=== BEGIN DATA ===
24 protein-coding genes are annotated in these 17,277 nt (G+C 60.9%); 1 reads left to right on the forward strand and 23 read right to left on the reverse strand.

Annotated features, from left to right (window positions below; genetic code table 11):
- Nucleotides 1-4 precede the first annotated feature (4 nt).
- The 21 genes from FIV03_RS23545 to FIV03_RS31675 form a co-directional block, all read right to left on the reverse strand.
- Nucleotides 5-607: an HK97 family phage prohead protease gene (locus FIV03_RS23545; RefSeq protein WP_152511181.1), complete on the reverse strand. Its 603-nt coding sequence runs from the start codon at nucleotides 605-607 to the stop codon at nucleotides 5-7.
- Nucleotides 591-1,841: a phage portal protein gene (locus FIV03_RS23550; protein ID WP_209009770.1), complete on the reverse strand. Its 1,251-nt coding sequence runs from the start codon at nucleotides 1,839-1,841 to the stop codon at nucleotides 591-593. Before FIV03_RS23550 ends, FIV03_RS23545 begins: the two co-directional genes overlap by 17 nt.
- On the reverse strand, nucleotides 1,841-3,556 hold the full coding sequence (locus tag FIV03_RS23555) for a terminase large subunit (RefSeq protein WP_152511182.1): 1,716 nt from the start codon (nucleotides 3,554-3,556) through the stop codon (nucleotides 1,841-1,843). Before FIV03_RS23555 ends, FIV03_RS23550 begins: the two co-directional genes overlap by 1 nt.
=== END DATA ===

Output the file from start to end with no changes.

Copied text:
24 protein-coding genes are annotated in these 17,277 nt (G+C 60.9%); 1 reads left to right on the forward strand and 23 read right to left on the reverse strand.

Annotated features, from left to right (window positions below; genetic code table 11):
- Nucleotides 1-4 precede the first annotated feature (4 nt).
- The 21 genes from FIV03_RS23545 to FIV03_RS31675 form a co-directional block, all read right to left on the reverse strand.
- Nucleotides 5-607: an HK97 family phage prohead protease gene (locus FIV03_RS23545; RefSeq protein WP_152511181.1), complete on the reverse strand. Its 603-nt coding sequence runs from the start codon at nucleotides 605-607 to the stop codon at nucleotides 5-7.
- Nucleotides 591-1,841: a phage portal protein gene (locus FIV03_RS23550; protein ID WP_209009770.1), complete on the reverse strand. Its 1,251-nt coding sequence runs from the start codon at nucleotides 1,839-1,841 to the stop codon at nucleotides 591-593. Before FIV03_RS23550 ends, FIV03_RS23545 begins: the two co-directional genes overlap by 17 nt.
- On the reverse strand, nucleotides 1,841-3,556 hold the full coding sequence (locus tag FIV03_RS23555) for a terminase large subunit (RefSeq protein WP_152511182.1): 1,716 nt from the start codon (nucleotides 3,554-3,556) through the stop codon (nucleotides 1,841-1,843). Before FIV03_RS23555 ends, FIV03_RS23550 begins: the two co-directional genes overlap by 1 nt.